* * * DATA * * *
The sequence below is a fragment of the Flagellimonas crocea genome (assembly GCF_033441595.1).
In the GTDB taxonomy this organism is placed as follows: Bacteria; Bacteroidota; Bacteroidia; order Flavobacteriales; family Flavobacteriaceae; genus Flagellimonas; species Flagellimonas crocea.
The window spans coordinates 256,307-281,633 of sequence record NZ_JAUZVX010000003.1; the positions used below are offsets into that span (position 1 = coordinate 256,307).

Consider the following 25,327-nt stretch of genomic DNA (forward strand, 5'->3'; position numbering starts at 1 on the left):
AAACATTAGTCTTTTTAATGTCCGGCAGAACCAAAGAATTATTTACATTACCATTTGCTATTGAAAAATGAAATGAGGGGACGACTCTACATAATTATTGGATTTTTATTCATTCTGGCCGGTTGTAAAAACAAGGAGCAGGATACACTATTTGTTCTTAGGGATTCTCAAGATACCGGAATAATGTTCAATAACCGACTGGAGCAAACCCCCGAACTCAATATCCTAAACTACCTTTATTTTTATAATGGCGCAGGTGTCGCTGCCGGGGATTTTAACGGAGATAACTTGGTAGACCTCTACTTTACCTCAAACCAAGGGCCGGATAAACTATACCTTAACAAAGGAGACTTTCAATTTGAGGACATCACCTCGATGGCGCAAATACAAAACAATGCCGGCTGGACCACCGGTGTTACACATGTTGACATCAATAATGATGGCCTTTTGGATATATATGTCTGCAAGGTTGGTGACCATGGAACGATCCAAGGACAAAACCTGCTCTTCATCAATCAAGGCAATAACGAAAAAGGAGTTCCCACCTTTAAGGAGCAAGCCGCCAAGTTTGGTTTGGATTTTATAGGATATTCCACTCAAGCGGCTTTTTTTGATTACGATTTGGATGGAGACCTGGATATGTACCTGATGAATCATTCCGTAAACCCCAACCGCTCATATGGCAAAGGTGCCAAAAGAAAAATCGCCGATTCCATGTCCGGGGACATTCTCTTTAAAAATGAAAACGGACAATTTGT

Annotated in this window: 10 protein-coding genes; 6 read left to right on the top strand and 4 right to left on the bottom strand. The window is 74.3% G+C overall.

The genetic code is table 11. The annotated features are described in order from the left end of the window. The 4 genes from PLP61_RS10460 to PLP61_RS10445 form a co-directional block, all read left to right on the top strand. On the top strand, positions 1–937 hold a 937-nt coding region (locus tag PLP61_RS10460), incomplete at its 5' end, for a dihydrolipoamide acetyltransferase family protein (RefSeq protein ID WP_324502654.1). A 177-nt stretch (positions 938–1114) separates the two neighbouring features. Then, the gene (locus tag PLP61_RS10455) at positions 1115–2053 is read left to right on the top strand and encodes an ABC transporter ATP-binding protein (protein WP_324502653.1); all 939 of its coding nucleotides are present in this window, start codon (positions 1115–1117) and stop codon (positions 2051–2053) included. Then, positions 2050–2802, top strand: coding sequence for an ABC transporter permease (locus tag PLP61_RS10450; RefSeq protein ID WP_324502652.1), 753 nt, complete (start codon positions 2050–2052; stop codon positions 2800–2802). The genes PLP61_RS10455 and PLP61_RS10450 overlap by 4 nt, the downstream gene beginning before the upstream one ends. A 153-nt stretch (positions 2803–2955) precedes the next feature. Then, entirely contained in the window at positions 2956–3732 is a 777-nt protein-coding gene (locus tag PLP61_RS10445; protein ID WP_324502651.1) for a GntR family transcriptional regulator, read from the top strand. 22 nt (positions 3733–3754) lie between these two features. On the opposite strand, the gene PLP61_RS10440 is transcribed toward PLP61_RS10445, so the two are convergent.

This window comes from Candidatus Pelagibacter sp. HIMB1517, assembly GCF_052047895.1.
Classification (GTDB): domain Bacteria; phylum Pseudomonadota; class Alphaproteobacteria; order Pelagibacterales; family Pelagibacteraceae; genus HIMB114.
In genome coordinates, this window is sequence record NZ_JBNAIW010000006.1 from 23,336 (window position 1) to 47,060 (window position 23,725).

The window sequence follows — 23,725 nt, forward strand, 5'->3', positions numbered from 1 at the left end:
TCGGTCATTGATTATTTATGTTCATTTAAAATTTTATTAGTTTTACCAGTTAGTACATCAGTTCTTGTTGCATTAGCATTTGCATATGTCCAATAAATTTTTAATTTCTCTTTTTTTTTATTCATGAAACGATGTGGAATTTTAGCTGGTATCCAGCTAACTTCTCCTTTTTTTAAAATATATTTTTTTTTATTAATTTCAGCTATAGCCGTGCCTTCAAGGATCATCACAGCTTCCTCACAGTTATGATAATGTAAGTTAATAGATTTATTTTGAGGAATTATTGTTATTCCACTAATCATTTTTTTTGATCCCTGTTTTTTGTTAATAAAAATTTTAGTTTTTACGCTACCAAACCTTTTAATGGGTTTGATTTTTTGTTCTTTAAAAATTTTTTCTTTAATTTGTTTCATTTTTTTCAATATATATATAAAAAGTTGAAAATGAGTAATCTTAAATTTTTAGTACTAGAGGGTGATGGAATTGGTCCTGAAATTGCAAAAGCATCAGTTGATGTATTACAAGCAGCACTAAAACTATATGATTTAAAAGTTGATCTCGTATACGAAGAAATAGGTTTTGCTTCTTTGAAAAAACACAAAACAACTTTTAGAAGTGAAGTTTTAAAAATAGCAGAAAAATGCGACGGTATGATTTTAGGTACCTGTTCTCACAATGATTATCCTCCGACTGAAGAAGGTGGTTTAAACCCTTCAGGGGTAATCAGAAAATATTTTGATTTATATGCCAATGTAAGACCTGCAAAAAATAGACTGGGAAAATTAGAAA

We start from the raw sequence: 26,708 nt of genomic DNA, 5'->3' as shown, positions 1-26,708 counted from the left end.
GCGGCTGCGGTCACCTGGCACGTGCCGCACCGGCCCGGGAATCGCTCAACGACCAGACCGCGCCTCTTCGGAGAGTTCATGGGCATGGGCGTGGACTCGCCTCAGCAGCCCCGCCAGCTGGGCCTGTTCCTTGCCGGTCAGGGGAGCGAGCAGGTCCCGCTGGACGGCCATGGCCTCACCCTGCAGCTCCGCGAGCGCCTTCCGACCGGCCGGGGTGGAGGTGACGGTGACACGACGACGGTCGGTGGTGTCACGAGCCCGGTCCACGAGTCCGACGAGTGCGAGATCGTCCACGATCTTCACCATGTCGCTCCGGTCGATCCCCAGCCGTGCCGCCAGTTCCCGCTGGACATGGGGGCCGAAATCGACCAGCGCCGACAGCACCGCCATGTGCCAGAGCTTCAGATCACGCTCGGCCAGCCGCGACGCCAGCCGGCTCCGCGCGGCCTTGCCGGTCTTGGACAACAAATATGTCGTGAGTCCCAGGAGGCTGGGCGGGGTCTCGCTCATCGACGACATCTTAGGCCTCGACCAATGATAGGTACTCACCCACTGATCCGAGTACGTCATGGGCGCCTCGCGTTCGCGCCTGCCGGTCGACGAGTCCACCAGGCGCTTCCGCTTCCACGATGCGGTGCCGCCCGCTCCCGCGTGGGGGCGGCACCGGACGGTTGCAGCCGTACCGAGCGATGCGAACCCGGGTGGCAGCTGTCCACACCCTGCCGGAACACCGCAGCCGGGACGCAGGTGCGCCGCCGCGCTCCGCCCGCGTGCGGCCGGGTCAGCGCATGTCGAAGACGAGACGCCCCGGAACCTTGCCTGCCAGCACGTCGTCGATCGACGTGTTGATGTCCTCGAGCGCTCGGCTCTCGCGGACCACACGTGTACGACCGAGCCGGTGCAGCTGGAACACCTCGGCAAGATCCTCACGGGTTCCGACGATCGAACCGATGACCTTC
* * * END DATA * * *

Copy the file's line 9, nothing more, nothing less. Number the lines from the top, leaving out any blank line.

Classification (GTDB): domain Bacteria; phylum Pseudomonadota; class Alphaproteobacteria; order Pelagibacterales; family Pelagibacteraceae; genus HIMB114.